SUDAN WATCH: Blair wins support for G8 plans - EU plan to double aid is greeted with caution

Saturday, May 28, 2005

Blair wins support for G8 plans - EU plan to double aid is greeted with caution

Tony Blair wins support for G8 plans

May 27 BBC report Blair wins support for G8 plans:

Tony Blair and Silvio Berlusconi have agreed on plans to increase aid to Africa and tackle climate change, they said after holding talks in Rome.

EU development ministers this week agreed to double aid to poorer nations. Under the deal, the EU's aid will be worth an extra 14 billion GPB annually in five years' time.

The BBC report reveals a document purporting to be a draft communique for the G8's climate change talks has now been published on the Carroll.org.uk weblog. Downing Street refused to say whether or not the leak was genuine.
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EU plan to double aid is greeted with caution

Yesterday's Financial Times reports the European Union's claim this week that it would double development aid by 2010 was greeted with joy by governments and some development charities, who regarded it as a significant breakthrough. Excerpt:
But the history of such announcements, combined with the caveats that surround them, counsels caution. Among other campaigners and some aid experts, scepticism about such announcements extends to the quality of existing aid.

One charity argues in a report today for instance that almost two-thirds of rich country aid is "phantom" aid that does not benefit its recipients.
Full Story at FT.com by Alan Beattie May 27, 2005. [with thanks to ij]
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Quotation of the Year

"What's happening in Africa today is something that, if it happened in any other continent in the world, there would be outrage " - Tony Blair

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5 Comments:

Blogger IJ said...

Lots of thought-provoking information, ij. I'll stick with the macroeconomics.

Can governments (stewards) of countries that prosper in the global economy be expected to donate their people's taxes, voluntarily and endlessly, to governments and international organisations with other priorities?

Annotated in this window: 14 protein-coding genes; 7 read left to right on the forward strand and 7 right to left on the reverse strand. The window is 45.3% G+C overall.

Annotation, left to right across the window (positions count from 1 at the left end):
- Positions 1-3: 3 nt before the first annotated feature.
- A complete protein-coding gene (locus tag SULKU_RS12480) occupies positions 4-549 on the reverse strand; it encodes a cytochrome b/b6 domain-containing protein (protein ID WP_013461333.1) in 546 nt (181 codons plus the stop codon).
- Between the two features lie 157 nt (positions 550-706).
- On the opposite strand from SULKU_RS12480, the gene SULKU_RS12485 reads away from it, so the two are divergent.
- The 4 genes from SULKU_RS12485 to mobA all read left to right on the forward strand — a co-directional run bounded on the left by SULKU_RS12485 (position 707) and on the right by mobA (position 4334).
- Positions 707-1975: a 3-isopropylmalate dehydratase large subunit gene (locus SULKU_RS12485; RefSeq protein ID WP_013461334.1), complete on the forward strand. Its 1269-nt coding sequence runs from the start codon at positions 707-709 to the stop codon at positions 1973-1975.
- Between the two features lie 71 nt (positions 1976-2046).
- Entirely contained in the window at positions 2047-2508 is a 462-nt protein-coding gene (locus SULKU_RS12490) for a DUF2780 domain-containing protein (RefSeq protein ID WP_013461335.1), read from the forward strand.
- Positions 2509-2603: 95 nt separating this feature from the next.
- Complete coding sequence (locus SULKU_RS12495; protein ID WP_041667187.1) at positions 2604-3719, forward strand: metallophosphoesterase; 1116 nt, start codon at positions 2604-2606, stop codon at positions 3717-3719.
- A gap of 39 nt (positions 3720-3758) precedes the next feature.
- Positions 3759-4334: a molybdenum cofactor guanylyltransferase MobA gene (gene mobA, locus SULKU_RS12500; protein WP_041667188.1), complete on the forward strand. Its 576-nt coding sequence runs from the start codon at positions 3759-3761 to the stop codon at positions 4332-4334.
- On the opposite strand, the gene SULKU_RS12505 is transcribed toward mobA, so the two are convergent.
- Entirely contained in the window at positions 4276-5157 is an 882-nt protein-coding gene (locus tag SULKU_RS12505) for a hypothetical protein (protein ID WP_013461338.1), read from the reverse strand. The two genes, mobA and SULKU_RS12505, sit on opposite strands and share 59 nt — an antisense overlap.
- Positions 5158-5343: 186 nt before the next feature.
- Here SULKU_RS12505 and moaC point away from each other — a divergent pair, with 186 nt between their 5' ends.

The priorities of human nature are apparent in a US book review: 'The Future for Investors'. Excerpts are:

"With a diminishing number of workers to support pension plans, tomorrow's seniors have a lot to fret about"

"the outlook for productivity growth and Americans' future living standards are bright. Unfortunately, productivity growth does little to alleviate the burden of the sharply rising number of retirees facing a diminishing number of workers to contribute to pension plans."

"investors must go international. The U.S. does not have a monopoly on the "tried and true" companies that I recommend. . . Good stock performances will not be limited to firms headquartered in China and India or even the U.S., but to any firm that takes advantage of growing markets and provides trustworthy products. Since more than half of the equity capital is now headquartered outside our country, investors must diversify to take advantage of the coming global growth."

Therefore attracting investment looks like the one-size-fits-all priority for governments. Where this is leading isn't important (over the cliff?) - just step on the gas.

Saturday, May 28, 2005  
Blogger Ingrid said...

Hello ij, I've asked myself the same question especially at times when I found it galling that in the case of the genocidal regime in Khartoum they are not even grateful and treat aid as though it is something we are foisting on them.

Also, since following the Sudan crisis it occurred to me that aid is actually imprisoning millions of people in concentration camps for years on end.

The longer it goes on, millions of people are sitting around doing nothing, not working to feed their families, not contributing, not part of society. And the taxpayers of the West are footing the bill for (what seems to me) keeping a handful of men in power to call the shots on how long it goes on for.

If, say in April 2004, there would have been a rapid reaction force made up from troops of each country on the UN Security Council I think it would have been possible for the UN Security Council to mandate its force to enter the Sudan to protect the aid workers and provide unimpeded access for aid to get through; while diplomatic processes and UN resolutions are issued to impose no fly zones and force the Khartoum regime to install law and order or accept outside police forces to help. Then there should come a time when a regime such as that in Khartoum need to step down having failed to govern properly and fulfil its responsbilities - or arrested.

In the meantime, if each member of the UN - 191 countries - contributed a set sum each year, the UN would know where it stands and would not have to go cap in hand each time. My understanding is the US is the worst offender and never pays its subs on time causing a whole load of problems and waste of man hours chasing payments.

Years ago, West Germany used to having something I think was called a Church Tax. 10% or something was deducted from each taxpayer as a contribution to the church, which I guess then turned into projects for worthy causes.

Tithing is something people, especially Christians understand. What I am suggesting here is that each government tithes (real tithing actually means 10%) a set percentage of its income each year.